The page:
During swimming, the higher the internal pressure, the stiffer the skin becomes, which increases the energy storedin the stretched skin. Body muscles attach via collagenoussepta not just to the vertebral column but also to the inside of the skin (for this reason, it is exceptionally difficultto remove the skin from the muscle of a shark). As the muscles on the right side of the body contract, muscles and skin on the left side are stretched. The stretched skin is very elastic, but stretched muscle is less so. As muscles on the right side relax, the energy stored in the skin on the left side is released, aiding muscles on the left side at a point when they can provide relatively little tension. Therefore, the skin may act in initiating the pull of the tail across the midline and increase the power output at the beginning of the propulsive stroke.
The faster the shark swims, the greater the elastic recoil from the stretched skin. Muscles attach to the relatively narrow vertebral column of calcified cartilage but also attach to the much larger surface area of stiff, elastic skin that encompasses the shark from head to tail and in essence forms a large, cylindrical, external tendon. The helically arranged fibers of the dermis extend onto the caudal peduncle and caudal fin, adding rigidity to both and perhaps storing elastic energy during each swimming stroke(Lingham-Soliar 2005). Muscles pulling on the skin provide propulsive energy that probably exceeds the thrust derived from muscles attached to the vertebral column (Wainwrightet al. 1978; Wainwright 1983).
Most of the power in shark swimming comes from the tail, but this tail is not symmetrical as it is in most bonyfishes. The heterocercal tail, with its expanded upper lobe, would seem to provide a lifting force to the posterior end of the body during horizontal locomotion. This lift should cause the body to rotate around its center of mass, plunging the anterior end in a perpetual dive (Fig. 8.3). One long held explanation is that the flat underside of the head and the broad stiff pectoral fins create lift at the anterior end to counteract the downward force. However, it seems inefficient for the tail and the pectoral fins to function against each other, the tail propelling and the pectoral fins continually braking the shark’s progress. Given the 400-million year success of elasmobranchs and the widespread occurrence of heterocercal tails in many previously speciose lineages of both bony and cartilaginous fishes, it is hard to imagine that heterocercal tails are inherently inefficient. This apparent dilemma has prompted an ongoing search for mechanisms that promote relatively straightforward propulsion.
The two competing models that explain how horizontal locomotion is accomplished in sharks. (A) The modified classic model interprets the shape of the heterocercal tail as generating a downward and backwards thrust (Fwater), lifting the tail up (Ftail); these produce a resultant force(Freaction) that moves the body upwards and forwards. The flattened ventral profile of anterior body regions also provides lift (Fbody). Freactionplus Fbody counter the shark’s tendency to sink because of its negative buoyancy (Fweight). The result is horizontal swimming. (B) In the alternative Thomson model, the upper and lower lobes of the tail provide counteracting forces that drive the fish directly ahead. The most recent research supports the modified classic model. However, the alternative model appears to explain locomotion dynamics in sturgeons, which also have heterocercal tails but which – unlike sharks – vary the flexibility and shape of dorsal and ventral tail lobes (Liao & Lauder2000). After Wilga and Lauder (2002).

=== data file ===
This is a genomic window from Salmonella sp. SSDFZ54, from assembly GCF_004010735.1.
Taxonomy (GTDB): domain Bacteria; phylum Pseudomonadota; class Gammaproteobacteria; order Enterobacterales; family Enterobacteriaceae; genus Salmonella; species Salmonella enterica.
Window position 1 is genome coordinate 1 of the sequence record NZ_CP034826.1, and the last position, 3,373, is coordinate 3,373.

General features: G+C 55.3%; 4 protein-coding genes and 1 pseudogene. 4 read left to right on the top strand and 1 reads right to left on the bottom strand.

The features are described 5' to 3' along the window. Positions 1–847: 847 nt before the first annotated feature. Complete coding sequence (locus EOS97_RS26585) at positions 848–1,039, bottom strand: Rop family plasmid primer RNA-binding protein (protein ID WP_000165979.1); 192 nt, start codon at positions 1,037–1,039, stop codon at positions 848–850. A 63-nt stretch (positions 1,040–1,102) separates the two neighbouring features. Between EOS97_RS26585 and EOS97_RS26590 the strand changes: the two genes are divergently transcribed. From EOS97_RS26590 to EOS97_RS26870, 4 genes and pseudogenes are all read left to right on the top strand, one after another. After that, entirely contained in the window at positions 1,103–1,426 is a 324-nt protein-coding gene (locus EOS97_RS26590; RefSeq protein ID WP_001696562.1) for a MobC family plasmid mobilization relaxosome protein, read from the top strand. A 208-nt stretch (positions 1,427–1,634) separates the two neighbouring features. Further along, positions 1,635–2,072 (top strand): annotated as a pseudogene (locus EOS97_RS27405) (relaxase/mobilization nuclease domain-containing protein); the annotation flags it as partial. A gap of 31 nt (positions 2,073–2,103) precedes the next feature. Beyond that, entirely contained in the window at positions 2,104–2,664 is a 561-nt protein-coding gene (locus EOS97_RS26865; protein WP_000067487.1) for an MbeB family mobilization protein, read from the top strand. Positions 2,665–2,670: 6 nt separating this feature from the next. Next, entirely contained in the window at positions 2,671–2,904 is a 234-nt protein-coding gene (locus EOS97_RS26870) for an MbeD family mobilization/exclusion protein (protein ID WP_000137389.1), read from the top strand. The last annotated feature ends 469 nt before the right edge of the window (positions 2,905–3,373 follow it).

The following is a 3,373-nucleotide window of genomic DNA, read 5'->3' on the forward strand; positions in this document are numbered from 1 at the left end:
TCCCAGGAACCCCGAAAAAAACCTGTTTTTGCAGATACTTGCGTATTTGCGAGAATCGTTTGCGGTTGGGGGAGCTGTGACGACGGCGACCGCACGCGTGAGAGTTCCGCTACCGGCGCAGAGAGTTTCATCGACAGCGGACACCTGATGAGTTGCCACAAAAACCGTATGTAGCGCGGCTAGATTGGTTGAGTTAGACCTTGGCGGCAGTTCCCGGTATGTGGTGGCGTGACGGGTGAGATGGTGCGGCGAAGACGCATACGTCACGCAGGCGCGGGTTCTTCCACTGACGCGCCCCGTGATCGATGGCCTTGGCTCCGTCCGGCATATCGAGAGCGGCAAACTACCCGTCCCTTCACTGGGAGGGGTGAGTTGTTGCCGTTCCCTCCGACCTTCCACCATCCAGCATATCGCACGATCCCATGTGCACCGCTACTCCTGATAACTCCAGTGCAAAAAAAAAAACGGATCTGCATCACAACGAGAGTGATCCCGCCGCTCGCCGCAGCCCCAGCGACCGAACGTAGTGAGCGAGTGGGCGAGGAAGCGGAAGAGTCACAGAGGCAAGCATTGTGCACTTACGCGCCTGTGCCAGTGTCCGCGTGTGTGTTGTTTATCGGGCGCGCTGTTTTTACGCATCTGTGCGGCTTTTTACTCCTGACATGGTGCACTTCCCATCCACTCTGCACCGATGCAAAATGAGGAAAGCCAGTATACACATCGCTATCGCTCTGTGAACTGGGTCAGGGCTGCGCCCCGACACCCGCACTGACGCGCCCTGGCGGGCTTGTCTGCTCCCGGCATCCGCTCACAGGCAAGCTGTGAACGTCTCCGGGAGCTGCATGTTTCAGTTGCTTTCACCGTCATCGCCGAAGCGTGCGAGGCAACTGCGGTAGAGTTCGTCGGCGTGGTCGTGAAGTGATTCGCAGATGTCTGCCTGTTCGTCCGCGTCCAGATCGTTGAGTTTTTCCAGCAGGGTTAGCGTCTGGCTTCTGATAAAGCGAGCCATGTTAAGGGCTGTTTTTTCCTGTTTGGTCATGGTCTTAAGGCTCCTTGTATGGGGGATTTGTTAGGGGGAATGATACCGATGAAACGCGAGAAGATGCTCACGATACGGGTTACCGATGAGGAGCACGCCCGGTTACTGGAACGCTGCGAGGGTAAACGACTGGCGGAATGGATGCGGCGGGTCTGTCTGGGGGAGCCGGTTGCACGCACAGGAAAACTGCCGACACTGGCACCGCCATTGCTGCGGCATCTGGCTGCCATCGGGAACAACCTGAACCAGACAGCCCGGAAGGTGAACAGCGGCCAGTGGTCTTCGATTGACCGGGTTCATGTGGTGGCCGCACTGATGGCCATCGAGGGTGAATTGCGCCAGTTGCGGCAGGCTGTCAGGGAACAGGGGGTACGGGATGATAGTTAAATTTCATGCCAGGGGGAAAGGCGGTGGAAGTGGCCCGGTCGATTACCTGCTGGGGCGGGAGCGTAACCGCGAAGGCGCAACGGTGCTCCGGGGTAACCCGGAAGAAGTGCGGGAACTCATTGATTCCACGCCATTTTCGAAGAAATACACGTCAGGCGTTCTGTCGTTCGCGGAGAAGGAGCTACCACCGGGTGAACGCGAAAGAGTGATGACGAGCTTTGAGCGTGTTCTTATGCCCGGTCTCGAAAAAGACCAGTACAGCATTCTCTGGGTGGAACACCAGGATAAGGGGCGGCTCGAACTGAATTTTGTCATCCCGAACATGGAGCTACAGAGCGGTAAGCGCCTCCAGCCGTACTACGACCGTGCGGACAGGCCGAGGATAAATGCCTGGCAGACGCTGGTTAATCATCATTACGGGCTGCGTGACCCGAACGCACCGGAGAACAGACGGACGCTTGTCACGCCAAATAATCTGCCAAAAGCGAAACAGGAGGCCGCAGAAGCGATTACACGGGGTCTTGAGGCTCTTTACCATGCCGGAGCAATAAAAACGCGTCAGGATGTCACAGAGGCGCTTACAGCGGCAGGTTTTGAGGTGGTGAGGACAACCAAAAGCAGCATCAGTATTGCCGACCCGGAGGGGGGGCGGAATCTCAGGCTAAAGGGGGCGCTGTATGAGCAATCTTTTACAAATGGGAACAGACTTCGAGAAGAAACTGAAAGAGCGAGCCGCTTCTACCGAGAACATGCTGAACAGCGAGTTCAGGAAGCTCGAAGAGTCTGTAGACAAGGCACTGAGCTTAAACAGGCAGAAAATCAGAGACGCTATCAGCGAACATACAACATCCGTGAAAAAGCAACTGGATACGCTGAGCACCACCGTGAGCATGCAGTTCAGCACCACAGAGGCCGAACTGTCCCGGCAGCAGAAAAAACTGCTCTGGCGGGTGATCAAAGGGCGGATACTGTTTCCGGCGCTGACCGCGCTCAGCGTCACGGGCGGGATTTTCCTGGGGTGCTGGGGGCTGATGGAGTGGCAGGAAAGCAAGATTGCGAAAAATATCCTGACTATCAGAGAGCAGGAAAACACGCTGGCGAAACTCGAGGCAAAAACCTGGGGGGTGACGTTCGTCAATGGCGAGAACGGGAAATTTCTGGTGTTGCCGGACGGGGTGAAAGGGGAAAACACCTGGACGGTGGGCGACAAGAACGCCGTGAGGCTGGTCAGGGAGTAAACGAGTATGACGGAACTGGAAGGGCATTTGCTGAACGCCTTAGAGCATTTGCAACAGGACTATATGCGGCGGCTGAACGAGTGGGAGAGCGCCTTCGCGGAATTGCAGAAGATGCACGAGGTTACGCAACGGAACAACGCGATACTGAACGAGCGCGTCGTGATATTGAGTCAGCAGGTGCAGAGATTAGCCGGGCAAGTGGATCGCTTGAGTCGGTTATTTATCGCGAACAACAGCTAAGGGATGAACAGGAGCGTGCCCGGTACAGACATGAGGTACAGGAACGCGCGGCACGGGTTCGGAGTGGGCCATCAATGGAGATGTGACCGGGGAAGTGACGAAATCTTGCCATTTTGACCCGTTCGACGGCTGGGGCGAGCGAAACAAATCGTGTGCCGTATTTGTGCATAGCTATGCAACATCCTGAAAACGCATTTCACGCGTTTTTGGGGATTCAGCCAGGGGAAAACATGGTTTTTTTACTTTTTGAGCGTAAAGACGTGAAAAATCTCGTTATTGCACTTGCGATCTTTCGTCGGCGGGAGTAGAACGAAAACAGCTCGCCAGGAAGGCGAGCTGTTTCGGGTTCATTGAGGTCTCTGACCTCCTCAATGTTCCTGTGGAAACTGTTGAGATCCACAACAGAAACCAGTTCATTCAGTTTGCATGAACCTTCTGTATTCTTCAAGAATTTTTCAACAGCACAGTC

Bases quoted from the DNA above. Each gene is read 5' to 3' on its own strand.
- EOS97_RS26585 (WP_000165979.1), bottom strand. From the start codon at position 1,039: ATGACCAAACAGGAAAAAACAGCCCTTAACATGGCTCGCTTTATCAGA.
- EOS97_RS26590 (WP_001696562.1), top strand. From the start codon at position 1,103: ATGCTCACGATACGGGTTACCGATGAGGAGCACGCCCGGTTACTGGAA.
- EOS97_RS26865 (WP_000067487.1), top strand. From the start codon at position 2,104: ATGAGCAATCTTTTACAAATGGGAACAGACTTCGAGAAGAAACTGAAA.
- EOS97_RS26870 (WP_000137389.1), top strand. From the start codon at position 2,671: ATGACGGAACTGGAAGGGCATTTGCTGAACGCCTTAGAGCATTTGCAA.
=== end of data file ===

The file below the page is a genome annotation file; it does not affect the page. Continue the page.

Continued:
The search has turned into something of a debate. The classic model, as described above, proposes that the tail pushes back and down, creating a reactive force that causes rotation around the center of mass that is countered by head shape and pectoral fins. An alternative explanation, based on interpretations of photographs and selective amputation of fin parts of tails held in a test apparatus(Simons 1970; Thomson 1976, 1990), suggests that forward thrust is generated through the center of mass by differential movements of the upper and lower lobes of the tail (Fig.8.3B). The classic model appears to be the most accurate description and is supported by video analysis (such as digital particle image velocimetry) and dye-tracer studies using free-swimming animals (Ferry & Lauder 1996).
The classic model has been modified because shape and body angle, not pectoral lift, generate lift forces that are added to the lift exerted by the tail (Wilga & Lauder 2002). These forces are equal and opposite to the weight of the shark in the water. Braking by the pectoral fins is unnecessary.
The answer to how sharks climb, dive, and turn – rather than pivoting around their center of balance or rising in thewater column – probably lies in their ability to continually adjust the relative angle of attack of their pectoral fins rather than altering thrust direction resulting from tail movement (Wilga & Lauder 2002). Maneuverability in bony fishes usually involves deep, compressed bodies and the use of median and pectoral fins; to accelerate, bony fishes increase the frequency of their tail beats. Sharks, with their streamlined bodies and relatively rigid fins, have taken a different evolutionary path to achieve maneuverability that may involve tail fin dynamics and paired fin adjustments. Sharks change speed by altering tail beat frequency, but they also vary tail beat amplitude and the length of the propulsive wave passing down their body (Webb & Keyes1982). Sharks have taken the relatively inefficient anguilliform swimming mode imposed by their flexible bodies, and combined elastic skin, rigid but carefully spaced median fins, and a heterocercal tail that produces a constant direction of thrust to achieve an efficient compromise between cruising, acceleration, and maneuverability. The actual mechanics of swimming in sharks and bony fishes is still a matter of debate and research, but our growing understanding underscores the intricacies and importance of locomotor adaptations in fishes.